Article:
• Government agencies: One common option is to purchase bonds directly from government agencies. For example, you can buy U.S. Treasury bonds in the United States through the TreasuryDirect website. These bonds are typically among the safest investments because the full faith and credit of the government back them. If buying direct, be sure to review any applicable required holding periods, and minimum or maximum investment amounts before making a purchase.
  • Brokerage firms: Many brokerage firms offer a wide range of bonds for purchase. Here, you’ll find government bonds, corporate bonds, and municipal bonds. Corporations issue bonds to raise funds for various purposes, while municipalities issue bonds to finance local projects like schools and infrastructure.
  • Bond funds and ETFs: If you’re seeking a more diversified approach, consider investing in bond funds or exchange-traded funds (ETFs). Bond ETFs track the performance of a specific bond index or a group of bonds, giving investors a convenient and efficient way to gain exposure to a diversified portfolio of bonds without directly owning the individual bonds.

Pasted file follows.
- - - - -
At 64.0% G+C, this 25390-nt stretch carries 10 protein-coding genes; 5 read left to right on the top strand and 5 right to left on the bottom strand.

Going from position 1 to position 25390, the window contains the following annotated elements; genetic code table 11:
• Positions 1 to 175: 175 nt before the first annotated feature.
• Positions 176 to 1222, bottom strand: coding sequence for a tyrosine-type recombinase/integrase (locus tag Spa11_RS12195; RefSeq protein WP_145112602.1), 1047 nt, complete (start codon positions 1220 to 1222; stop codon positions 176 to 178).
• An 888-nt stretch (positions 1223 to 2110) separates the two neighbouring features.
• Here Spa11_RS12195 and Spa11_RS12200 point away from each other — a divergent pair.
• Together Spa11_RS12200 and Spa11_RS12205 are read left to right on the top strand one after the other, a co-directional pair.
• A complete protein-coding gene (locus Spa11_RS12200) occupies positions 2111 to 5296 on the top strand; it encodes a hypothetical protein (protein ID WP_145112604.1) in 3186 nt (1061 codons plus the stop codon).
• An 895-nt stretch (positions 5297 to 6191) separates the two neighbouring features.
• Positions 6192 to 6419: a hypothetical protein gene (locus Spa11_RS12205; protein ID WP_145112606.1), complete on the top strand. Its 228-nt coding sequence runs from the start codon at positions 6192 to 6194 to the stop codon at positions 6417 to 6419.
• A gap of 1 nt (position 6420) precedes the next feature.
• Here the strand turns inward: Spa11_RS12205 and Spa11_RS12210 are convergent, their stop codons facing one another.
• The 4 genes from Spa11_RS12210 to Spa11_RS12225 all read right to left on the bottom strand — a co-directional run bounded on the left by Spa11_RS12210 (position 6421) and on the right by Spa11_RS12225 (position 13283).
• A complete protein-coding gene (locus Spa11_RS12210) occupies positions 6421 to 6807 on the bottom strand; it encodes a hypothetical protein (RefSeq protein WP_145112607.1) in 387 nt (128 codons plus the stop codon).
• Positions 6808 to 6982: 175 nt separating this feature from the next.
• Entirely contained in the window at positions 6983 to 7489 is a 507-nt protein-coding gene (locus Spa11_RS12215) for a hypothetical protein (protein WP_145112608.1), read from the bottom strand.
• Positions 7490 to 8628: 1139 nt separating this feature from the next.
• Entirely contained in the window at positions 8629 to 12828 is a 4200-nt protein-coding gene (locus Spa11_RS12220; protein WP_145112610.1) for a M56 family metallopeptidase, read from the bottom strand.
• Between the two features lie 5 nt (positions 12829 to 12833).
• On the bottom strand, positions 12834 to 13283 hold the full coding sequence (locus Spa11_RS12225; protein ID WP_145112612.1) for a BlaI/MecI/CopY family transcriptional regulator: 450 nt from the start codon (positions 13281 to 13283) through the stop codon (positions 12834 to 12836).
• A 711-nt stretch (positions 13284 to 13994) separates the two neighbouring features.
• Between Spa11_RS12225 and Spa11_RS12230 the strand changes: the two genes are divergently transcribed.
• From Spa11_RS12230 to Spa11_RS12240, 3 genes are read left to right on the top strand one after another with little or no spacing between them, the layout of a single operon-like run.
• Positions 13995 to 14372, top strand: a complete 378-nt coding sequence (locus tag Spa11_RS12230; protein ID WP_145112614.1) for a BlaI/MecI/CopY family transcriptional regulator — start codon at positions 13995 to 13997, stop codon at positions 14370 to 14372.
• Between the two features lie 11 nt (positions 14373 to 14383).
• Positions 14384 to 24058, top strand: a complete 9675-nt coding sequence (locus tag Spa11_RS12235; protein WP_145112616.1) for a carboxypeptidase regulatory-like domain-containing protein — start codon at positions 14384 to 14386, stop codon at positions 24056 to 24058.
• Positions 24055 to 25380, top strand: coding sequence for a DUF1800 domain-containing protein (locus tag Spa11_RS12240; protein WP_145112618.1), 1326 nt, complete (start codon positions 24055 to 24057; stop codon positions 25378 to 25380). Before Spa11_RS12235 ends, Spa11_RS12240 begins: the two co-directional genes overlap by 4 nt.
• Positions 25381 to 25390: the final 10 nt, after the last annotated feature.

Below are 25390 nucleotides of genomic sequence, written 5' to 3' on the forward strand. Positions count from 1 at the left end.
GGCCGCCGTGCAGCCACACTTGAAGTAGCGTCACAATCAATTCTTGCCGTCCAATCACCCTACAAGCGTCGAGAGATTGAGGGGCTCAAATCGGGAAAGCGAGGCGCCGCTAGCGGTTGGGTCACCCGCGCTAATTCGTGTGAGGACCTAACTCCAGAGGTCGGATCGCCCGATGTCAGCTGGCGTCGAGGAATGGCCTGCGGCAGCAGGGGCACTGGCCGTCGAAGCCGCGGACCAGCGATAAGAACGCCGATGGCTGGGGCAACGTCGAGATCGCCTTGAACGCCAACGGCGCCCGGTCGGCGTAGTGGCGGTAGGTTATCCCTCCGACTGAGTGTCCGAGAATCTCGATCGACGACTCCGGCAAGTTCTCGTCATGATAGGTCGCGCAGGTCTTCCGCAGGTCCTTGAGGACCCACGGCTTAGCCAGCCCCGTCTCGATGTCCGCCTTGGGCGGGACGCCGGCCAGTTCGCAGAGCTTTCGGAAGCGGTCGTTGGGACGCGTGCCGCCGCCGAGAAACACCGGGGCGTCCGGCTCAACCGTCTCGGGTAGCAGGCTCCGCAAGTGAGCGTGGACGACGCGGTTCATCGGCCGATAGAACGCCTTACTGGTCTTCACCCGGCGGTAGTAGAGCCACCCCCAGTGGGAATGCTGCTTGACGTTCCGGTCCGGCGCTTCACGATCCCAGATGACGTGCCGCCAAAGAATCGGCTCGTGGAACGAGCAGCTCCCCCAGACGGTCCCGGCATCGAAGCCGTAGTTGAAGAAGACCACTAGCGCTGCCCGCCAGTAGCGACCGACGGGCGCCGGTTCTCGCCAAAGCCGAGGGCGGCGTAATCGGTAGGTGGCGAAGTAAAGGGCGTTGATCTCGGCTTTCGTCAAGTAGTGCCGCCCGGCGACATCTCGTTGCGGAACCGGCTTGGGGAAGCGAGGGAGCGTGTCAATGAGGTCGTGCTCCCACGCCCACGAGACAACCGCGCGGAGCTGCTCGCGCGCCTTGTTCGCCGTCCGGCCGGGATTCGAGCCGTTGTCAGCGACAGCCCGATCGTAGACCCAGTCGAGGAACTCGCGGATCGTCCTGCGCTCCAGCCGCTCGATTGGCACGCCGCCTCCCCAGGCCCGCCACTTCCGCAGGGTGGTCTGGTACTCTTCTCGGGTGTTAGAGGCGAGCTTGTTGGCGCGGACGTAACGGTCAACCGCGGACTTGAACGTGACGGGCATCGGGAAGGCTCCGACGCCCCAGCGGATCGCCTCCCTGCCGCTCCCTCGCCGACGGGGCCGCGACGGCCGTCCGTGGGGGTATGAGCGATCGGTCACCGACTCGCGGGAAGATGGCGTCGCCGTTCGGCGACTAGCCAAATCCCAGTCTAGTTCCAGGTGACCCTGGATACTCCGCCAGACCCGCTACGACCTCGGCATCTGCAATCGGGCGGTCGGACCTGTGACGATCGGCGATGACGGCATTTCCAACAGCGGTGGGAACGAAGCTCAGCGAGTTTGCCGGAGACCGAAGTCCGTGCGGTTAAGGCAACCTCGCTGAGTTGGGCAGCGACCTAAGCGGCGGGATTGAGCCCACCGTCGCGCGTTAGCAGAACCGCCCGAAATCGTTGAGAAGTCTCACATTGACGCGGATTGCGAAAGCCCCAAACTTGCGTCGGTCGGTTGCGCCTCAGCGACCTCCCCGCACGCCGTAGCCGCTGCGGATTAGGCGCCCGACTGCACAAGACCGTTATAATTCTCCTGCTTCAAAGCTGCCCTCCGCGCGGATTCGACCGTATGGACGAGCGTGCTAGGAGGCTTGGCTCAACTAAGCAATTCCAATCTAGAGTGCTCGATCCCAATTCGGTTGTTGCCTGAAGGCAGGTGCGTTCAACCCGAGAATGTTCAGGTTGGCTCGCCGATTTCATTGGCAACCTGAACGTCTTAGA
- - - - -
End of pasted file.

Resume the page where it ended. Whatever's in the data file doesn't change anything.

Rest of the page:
• Online platforms: With the rise of online investing, there are platforms that allow you to buy bonds directly. Investment platforms, like Stash, often provide a user-friendly interface and access to a wide range of bond funds and ETFs, making it easier for investors to research and select bonds that align with their investment goals.

How to buy bonds: your step-by-step guide

1. Determine your goals

Why are you interested in buying bonds? Do you want a reliable income to support your goals, or are you aiming to increase your investment over the years? Your financial goals are your guide in this adventure. 

Whether it’s saving for education, purchasing a home, or creating a financial cushion, clearly state your aims. Your goals will influence the kind of bonds you pick and the approaches you use.